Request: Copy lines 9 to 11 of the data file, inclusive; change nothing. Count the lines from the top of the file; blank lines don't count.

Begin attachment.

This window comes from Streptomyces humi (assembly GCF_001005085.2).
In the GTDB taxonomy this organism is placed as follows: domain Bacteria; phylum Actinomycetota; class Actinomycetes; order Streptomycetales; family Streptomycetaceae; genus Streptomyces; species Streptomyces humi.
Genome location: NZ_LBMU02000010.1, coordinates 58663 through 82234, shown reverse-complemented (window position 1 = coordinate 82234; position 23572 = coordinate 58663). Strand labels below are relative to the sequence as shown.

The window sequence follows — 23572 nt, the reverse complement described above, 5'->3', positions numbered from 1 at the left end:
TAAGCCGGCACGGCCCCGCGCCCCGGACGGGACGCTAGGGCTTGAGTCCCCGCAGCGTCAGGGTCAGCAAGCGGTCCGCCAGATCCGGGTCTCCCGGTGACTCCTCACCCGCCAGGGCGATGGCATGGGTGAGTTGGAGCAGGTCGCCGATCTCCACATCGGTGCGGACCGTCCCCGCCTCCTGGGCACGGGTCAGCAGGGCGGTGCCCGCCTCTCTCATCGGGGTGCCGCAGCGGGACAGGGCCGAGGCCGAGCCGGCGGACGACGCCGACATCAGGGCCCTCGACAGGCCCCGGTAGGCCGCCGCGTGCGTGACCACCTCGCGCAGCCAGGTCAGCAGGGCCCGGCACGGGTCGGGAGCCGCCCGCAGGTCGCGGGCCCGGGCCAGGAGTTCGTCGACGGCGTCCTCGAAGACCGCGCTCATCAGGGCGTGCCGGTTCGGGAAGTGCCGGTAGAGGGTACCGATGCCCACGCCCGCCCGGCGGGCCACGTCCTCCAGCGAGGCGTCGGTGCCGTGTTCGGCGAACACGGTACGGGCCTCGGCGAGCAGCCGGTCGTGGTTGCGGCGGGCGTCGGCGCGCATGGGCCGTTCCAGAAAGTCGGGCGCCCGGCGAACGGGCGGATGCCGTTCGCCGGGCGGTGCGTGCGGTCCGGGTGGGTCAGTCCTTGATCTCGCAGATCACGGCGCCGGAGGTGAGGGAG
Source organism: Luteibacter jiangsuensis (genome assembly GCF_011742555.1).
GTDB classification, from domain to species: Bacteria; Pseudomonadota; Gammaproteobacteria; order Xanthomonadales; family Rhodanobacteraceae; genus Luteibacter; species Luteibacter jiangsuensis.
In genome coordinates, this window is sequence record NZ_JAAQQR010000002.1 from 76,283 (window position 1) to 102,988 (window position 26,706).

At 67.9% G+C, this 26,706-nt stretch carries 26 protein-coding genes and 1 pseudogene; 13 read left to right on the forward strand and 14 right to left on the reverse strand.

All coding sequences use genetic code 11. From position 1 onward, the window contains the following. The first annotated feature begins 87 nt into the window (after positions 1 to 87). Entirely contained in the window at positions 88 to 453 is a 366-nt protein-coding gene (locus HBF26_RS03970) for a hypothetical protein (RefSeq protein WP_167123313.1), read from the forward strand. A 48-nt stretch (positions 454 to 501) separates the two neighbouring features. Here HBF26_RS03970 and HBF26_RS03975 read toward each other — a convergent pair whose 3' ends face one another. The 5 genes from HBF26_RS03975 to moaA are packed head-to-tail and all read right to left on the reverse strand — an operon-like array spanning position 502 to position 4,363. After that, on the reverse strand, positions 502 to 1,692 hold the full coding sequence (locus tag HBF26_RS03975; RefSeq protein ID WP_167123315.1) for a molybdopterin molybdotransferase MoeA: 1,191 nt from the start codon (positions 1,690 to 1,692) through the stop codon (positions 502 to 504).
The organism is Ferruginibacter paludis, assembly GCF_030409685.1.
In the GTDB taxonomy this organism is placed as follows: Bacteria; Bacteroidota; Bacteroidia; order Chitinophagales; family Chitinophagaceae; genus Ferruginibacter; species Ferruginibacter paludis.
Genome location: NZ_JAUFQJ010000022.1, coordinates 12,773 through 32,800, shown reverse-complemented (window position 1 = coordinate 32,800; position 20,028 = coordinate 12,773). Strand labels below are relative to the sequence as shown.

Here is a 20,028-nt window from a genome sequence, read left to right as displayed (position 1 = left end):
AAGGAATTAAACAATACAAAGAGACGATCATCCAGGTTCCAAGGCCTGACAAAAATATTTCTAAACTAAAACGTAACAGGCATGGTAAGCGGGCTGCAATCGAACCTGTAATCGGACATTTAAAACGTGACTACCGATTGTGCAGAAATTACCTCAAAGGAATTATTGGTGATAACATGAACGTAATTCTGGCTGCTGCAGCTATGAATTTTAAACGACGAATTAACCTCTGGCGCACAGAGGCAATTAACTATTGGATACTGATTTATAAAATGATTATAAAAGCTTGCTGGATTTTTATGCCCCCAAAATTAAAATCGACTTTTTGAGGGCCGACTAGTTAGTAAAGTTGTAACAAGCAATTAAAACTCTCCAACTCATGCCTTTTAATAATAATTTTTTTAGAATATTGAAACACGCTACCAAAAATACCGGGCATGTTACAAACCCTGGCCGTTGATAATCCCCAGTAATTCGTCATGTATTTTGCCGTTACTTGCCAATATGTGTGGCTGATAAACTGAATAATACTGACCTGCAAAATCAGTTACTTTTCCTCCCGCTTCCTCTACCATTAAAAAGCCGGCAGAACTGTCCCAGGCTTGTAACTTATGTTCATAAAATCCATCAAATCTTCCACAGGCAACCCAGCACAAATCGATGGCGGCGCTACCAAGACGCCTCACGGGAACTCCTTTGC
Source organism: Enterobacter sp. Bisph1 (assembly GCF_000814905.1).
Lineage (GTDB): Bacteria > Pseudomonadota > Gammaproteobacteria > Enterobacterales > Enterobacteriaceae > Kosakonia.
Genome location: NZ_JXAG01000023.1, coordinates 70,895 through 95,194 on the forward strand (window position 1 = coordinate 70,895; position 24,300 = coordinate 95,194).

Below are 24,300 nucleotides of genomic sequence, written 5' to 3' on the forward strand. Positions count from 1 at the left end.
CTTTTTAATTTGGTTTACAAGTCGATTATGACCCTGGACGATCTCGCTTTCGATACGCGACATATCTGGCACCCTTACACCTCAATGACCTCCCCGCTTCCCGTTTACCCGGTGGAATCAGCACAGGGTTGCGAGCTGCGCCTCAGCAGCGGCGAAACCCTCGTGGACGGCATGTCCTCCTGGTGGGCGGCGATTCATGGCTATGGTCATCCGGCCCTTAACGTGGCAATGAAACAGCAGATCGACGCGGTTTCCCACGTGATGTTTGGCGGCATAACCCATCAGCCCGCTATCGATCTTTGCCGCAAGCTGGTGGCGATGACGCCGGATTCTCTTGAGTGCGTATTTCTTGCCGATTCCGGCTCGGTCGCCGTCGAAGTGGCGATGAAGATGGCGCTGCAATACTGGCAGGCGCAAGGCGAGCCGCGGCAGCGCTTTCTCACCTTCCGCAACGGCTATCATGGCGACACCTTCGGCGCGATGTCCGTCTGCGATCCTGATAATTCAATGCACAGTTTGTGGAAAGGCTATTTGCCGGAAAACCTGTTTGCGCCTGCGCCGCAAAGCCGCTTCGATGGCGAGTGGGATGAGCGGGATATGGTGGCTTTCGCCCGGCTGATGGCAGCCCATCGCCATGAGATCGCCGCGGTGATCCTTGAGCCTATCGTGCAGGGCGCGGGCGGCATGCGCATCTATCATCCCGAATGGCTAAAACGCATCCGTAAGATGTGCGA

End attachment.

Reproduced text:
At 67.9% G+C, this 26,706-nt stretch carries 26 protein-coding genes and 1 pseudogene; 13 read left to right on the forward strand and 14 right to left on the reverse strand.

All coding sequences use genetic code 11. From position 1 onward, the window contains the following. The first annotated feature begins 87 nt into the window (after positions 1 to 87). Entirely contained in the window at positions 88 to 453 is a 366-nt protein-coding gene (locus HBF26_RS03970) for a hypothetical protein (RefSeq protein WP_167123313.1), read from the forward strand. A 48-nt stretch (positions 454 to 501) separates the two neighbouring features. Here HBF26_RS03970 and HBF26_RS03975 read toward each other — a convergent pair whose 3' ends face one another. The 5 genes from HBF26_RS03975 to moaA are packed head-to-tail and all read right to left on the reverse strand — an operon-like array spanning position 502 to position 4,363. After that, on the reverse strand, positions 502 to 1,692 hold the full coding sequence (locus tag HBF26_RS03975; RefSeq protein ID WP_167123315.1) for a molybdopterin molybdotransferase MoeA: 1,191 nt from the start codon (positions 1,690 to 1,692) through the stop codon (positions 502 to 504).
The organism is Ferruginibacter paludis, assembly GCF_030409685.1.